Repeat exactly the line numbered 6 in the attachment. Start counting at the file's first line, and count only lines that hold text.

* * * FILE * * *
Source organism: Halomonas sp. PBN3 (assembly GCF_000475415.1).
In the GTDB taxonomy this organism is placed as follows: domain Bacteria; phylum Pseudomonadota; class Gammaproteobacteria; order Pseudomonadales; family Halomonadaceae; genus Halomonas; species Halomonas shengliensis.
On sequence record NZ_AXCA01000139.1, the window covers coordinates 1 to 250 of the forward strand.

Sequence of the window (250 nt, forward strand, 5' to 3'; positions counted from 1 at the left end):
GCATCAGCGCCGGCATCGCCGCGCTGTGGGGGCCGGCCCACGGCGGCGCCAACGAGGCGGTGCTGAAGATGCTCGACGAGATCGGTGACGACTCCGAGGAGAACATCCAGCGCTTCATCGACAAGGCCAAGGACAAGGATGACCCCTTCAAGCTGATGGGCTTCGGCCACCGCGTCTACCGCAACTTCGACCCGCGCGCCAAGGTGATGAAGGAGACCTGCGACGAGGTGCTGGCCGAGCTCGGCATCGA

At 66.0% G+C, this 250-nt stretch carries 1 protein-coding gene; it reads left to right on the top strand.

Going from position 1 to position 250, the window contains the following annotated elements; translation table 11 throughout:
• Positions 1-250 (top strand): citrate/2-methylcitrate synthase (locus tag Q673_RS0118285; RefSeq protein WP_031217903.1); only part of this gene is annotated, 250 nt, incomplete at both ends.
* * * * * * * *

At 66.0% G+C, this 250-nt stretch carries 1 protein-coding gene; it reads left to right on the top strand.